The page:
Effect of pressure support ventilation during weaning on ventilation and oxygenation indices in healthy horses recovering from general anesthesia
Article first published online: 20 APR 2013
© 2013 The Authors. Veterinary Anaesthesia and Analgesia © 2013 Association of Veterinary Anaesthetists and the American College of Veterinary Anesthesia and Analgesia
Veterinary Anaesthesia and Analgesia
Volume 40, Issue 4, pages 339–350, July 2013
How to Cite
Ida, K. K., Fantoni, D. T., Souto, M. T., Otsuki, D. A., Zoppa, A. L., Silva, L. C. and Ambrósio, A. M. (2013), Effect of pressure support ventilation during weaning on ventilation and oxygenation indices in healthy horses recovering from general anesthesia. Veterinary Anaesthesia and Analgesia, 40: 339–350. doi: 10.1111/vaa.12041
- Issue published online: 13 JUN 2013
- Article first published online: 20 APR 2013
- Manuscript Accepted: 28 JUN 2012
- Manuscript Received: 2 MAY 2011
- mechanical ventilation;
- pressure support ventilation;
- recovery from anesthesia;
- weaning outcome
To determine if pressure support ventilation (PSV) weaning from general anesthesia affects ventilation or oxygenation in horses.
Prospective randomized clinical study.
Twenty client-owned healthy horses aged 5 ± 2 years, weighing 456 ± 90 kg.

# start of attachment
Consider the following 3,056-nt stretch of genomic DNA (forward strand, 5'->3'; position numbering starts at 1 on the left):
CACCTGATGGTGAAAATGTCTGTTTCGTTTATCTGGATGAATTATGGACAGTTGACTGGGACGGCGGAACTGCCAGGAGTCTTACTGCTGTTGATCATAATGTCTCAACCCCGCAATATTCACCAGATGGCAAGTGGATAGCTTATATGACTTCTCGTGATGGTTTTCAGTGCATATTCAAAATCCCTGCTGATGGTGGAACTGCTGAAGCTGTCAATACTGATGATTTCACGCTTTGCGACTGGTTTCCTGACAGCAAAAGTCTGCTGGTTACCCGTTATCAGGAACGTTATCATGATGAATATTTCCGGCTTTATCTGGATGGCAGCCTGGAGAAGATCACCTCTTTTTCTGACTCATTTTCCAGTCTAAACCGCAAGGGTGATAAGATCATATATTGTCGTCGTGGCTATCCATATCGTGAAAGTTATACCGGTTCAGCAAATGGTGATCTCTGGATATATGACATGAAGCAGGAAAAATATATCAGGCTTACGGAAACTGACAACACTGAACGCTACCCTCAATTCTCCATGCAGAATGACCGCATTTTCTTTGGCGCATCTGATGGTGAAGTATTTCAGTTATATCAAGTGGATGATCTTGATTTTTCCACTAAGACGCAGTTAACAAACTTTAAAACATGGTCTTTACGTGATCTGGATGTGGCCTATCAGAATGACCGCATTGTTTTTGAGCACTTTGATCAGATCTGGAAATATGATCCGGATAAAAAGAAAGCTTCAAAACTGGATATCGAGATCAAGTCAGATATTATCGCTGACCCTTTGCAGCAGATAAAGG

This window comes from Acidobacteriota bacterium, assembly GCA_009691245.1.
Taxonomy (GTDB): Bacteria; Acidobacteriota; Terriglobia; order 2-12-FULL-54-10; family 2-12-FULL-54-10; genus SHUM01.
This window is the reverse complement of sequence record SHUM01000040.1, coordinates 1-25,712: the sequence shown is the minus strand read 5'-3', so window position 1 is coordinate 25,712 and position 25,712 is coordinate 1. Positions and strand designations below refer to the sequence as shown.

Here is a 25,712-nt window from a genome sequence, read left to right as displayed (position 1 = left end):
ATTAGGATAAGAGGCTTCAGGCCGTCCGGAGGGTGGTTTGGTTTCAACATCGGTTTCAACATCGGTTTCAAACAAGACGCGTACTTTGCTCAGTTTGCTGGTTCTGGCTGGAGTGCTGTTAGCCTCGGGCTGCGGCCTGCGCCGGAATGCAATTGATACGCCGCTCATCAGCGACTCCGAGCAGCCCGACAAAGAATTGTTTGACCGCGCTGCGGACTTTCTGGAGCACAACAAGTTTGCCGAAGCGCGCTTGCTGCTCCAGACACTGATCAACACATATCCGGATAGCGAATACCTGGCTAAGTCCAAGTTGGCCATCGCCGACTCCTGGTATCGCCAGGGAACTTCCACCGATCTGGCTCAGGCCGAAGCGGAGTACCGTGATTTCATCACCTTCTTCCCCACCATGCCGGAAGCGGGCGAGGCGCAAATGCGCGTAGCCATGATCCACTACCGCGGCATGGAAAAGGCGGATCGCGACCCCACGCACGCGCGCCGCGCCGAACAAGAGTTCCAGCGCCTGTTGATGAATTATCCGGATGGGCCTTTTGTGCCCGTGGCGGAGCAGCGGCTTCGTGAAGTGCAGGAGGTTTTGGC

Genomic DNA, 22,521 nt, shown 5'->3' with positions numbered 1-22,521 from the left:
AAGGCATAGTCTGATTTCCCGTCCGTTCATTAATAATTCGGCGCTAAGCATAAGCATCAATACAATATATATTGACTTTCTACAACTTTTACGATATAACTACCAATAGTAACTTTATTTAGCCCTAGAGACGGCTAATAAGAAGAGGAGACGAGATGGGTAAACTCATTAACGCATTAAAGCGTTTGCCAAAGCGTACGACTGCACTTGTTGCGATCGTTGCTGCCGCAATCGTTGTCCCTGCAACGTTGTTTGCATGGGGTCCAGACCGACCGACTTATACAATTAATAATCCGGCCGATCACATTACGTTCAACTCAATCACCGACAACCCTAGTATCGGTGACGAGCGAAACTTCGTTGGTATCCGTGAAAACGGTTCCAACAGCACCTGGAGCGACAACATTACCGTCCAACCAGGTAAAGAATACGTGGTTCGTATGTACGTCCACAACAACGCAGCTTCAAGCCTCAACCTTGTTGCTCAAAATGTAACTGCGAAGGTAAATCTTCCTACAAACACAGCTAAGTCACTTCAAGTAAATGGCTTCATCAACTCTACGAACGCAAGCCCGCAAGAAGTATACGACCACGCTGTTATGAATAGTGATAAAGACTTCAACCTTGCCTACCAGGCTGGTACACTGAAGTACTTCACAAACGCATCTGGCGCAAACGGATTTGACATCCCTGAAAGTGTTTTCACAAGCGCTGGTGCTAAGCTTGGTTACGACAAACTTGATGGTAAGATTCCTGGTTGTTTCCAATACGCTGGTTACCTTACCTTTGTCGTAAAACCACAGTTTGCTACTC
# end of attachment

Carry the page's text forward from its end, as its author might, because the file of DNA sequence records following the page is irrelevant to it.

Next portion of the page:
In the control group (CG; n = 10) weaning was performed by a gradual decrease in respiratory rate (fR) and in the PSV group (PSVG; n = 10) by a gradual decrease in fR with PSV. The effect of weaning was considered suboptimal if PaCO2 > 50 mmHg, arterial pH < 7.35 plus PaCO2 > 50 mmHg or PaO2 < 60 mmHg were observed at any time after disconnection from the ventilator until 30 minutes after the horse stood. Threshold values for each index were established and the predictive power of these values was tested.
Pressure support ventilation group (PSVG) had (mean ± SD) pH 7.36 ± 0.02 and PaCO2 41 ± 3 mmHg at weaning and the average lowest PaO2 69 ± 6 mmHg was observed 15 minutes post weaning. The CG had pH 7.32 ± 0.02 and PaCO2 57 ± 6 mmHg at weaning and the average lowest PaO2 48 ± 5 mmHg at 15 minutes post weaning. No accuracy in predicting weaning effect was observed for fR (p = 0.3474), minute volume (p = 0.1153), SaO2 (p = 0.1737) and PaO2/PAO2 (p = 0.1529). A high accuracy in predicting an optimal effect of weaning was observed for VT > 10 L (p = 0.0001), fR/VT ratio ≤ 0.60 breaths minute−1 L−1 (p = 0.0001), VT/bodyweight > 18.5 mL kg−1 (p = 0.0001) and PaO2/FiO2 > 298 (p = 0.0002) at weaning. A high accuracy in predicting a suboptimal effect of weaning was observed for VT < 10 L (p = 0.0001), fR/VT ratio ≥ 0.60 breaths minute−1 L−1 (p = 0.0001) and Pe′CO2 ≥ 38 mmHg (p = 0.0001) at weaning.
Conclusions and clinical relevance
Pressure support ventilation (PSV) weaning had a better respiratory outcome. A higher VT, VT/body weight, PaO2/FiO2 ratio and a lower fR/VT ratio and Pe′CO2 were accurate in predicting the effect of weaning in healthy horses recovering from general anesthesia.